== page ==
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Growth is Overrated… Especially if You Can't Manage It!

Growth isn't always a good thingGrowth is the objective of all business. It is said (in fact, I have said it), if you’re not growing, in these times, you’re not even standing still; you’re going backwards! But growth, brings its own challenges and if you can’t manage it, it can, often, be worse than not growing.

Bigger is not better; it’s only bigger. So growth can be overrated!

Know why you want to grow and how. You need both a strategy and rationale for your growth. Are you growing revenue or profit? Or both? Further, you need to think about the implications of that growth and whether you’ve got “the goods,” to drive it. Let’s explore the critical elements of growth and what it means to the small business owner trying to make it happen:

Growth means change.

You can’t grow without change, as I’ve noted previously. Whether it’s something small, like pricing or packaging, or something big, like a new product or entering a new market; growth requires change. Yesterday’s victories may be tomorrow’s defeats. What got you here, most likely, won’t get you to the next level. And change can, often, be painful. But it’s necessary for growth. Think of the growth you achieved either personally or professionally. Most likely none of it occurred without necessitating changes in the way you did things. The term “growing pains” always applies.

Rule of thumb for growth

Growth takes resources; resources take cash.

This is one of the biggest things entrepreneurs overlook. You need additional resources to fuel growth. More revenue often requires improved or more product, which requires more development resources. More revenue can also mean more sales and marketing people in more markets. And resources require cash. The more you generate, the faster your growth… to a point. Over the years based on companies I’ve run, turned around or advised, I’ve established a “rule of thumb” for growth. Generally, for manufacturing businesses you can grow about 25-30% per year out of cash flow. For services businesses, maybe 40-45%. Growth beyond that requires more capital to fuel the growth engine.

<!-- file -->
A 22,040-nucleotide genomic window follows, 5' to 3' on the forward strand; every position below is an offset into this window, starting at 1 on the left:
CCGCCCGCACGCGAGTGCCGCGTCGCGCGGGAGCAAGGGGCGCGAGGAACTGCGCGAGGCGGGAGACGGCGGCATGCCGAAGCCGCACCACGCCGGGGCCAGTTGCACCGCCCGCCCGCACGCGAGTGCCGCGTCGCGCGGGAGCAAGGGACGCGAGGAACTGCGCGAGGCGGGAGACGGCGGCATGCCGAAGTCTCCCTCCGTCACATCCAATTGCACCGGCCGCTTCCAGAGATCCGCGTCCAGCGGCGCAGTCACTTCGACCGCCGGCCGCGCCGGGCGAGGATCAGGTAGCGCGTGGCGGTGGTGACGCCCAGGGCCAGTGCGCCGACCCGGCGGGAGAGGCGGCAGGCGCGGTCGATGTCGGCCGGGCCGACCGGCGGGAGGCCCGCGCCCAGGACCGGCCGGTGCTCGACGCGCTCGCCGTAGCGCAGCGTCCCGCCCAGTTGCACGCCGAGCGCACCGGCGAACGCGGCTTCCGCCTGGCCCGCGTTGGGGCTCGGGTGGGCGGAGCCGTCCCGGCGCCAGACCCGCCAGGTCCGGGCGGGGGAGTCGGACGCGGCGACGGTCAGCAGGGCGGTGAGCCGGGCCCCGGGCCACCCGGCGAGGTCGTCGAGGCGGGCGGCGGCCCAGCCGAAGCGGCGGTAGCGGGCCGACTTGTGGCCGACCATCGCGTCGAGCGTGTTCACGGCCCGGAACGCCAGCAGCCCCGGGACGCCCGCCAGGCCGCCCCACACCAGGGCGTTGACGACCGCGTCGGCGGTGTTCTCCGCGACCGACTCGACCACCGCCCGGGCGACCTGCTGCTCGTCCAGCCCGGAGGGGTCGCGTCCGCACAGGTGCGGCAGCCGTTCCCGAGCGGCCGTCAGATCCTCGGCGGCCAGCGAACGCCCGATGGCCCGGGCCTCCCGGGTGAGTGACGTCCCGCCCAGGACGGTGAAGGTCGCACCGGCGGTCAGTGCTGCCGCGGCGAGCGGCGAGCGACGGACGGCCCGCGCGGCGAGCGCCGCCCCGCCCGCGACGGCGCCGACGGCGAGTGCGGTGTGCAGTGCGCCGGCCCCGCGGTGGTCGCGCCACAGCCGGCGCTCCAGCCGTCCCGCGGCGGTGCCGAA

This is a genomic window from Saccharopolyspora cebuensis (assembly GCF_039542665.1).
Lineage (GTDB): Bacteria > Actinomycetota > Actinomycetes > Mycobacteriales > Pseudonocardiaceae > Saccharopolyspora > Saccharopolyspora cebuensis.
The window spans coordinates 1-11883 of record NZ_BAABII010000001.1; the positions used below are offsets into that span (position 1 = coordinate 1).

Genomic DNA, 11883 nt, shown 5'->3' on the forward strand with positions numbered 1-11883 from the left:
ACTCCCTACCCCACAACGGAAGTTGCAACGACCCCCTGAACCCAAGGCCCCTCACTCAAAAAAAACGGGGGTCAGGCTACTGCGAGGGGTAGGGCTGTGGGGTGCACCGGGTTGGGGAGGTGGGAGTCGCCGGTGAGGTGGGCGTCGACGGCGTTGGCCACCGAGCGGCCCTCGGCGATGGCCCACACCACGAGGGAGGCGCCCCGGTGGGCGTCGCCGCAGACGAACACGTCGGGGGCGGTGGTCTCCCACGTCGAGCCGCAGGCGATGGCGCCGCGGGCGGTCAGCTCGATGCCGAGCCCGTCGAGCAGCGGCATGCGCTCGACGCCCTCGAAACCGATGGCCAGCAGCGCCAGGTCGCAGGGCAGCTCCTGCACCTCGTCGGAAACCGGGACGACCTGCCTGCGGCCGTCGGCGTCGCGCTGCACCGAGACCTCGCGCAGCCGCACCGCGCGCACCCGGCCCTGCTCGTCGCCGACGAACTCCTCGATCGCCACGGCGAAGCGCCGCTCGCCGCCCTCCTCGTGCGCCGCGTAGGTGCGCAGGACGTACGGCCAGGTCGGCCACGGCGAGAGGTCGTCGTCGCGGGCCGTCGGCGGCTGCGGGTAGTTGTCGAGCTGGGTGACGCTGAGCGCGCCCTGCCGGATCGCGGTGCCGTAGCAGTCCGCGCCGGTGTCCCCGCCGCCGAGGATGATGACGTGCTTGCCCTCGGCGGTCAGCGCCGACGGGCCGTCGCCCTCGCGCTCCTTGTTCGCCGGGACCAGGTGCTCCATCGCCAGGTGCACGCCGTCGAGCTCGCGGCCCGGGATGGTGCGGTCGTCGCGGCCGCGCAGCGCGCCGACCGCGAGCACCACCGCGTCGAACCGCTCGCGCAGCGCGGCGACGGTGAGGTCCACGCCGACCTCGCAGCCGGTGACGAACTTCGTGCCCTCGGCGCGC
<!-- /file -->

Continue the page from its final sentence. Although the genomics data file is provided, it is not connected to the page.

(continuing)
Growth requires management.

Growth, especially profit growth, provides new management challenges. Whether your growth entails more people, more markets, more products, or some combination of the three, you will need more management bandwidth. And not just for you. That might mean more skills (especially financial), systems/processes (maybe more detailed cost accounting) and structure in your organization; bringing in more professional management; a less flat organization. Again, more change in the way you do business, both internally and externally.

Growth is affected by your environment.

Make no mistake. Your business is affected by what goes on around you. Your local economy; your industry sector; the national economy. If your market sector is facing problems, it will affect not only your business, but your customers. There were few businesses not affected by the recession in 2007-8. No matter what a business’ growth plans were, they were stifled by a national malaise that lasted more than 18 months and impacted some industries for years. While “a rising tide affects all boats,” is associated with the idea that improvements in the general economy will benefit all participants in that economy, likewise the opposite can also occur. A good economy will spur growth; a bad one will inhibit it. While a small business owner can’t affect their environment, they need to be very aware of it and determine how to best survive and grow in it.

Growth without sustainment is wasted effort.

Back to my initial point about having a growth strategy. Part of that strategy has to be, how you will sustain that growth; at what pace? How you will you continue to leverage the resources that you developed or acquired to execute on your strategy and how you will fuel your growth into the future. While you can try to grow both revenue and profit at the same pace, you can’t sustain that. Pick one and the best bet is to work top line. Think about trying to first grow revenue at a faster pace, with less margin, and then you can focus on improving margin on a greater revenue base, later. Whatever you do, you must have a plan for how to sustain both revenue and profit growth over time. Otherwise, you will create more problems than you solve and will have wasted both capital and resources.

Growth isn’t just overrated, it’s also not for “the faint of heart.” You need to be aware that it comes with a bunch of challenges that you need to deal with head on. But if you can get through “the growing pains,” your small business will be bigger, stronger and more profitable.

"The Entrepreneur's Yoda" knows these things. He's been there. May success be with you!

How has your small business experienced growth? Please share your thoughts in your comments. It can help another entrepreneur or small business owner.

If you like this post, by all means, share it with your networks and colleagues.

Photo by Praveen Gupta Photography licensed by creative commons, we added text to the image.


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